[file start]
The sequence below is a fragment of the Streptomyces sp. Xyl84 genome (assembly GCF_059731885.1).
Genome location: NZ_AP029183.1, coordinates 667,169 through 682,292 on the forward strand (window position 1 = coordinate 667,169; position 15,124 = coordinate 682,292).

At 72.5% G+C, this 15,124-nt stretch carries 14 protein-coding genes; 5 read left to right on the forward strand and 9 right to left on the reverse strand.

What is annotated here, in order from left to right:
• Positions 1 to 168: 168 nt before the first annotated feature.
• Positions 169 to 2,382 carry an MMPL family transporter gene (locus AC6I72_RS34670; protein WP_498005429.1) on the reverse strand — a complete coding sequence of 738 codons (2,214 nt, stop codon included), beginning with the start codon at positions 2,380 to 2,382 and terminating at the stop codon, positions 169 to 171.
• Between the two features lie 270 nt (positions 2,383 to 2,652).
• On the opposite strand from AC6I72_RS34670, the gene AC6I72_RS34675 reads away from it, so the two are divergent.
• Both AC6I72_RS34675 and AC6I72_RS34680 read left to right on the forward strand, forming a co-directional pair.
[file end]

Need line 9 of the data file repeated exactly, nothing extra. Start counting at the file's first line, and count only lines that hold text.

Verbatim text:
• Both AC6I72_RS34675 and AC6I72_RS34680 read left to right on the forward strand, forming a co-directional pair.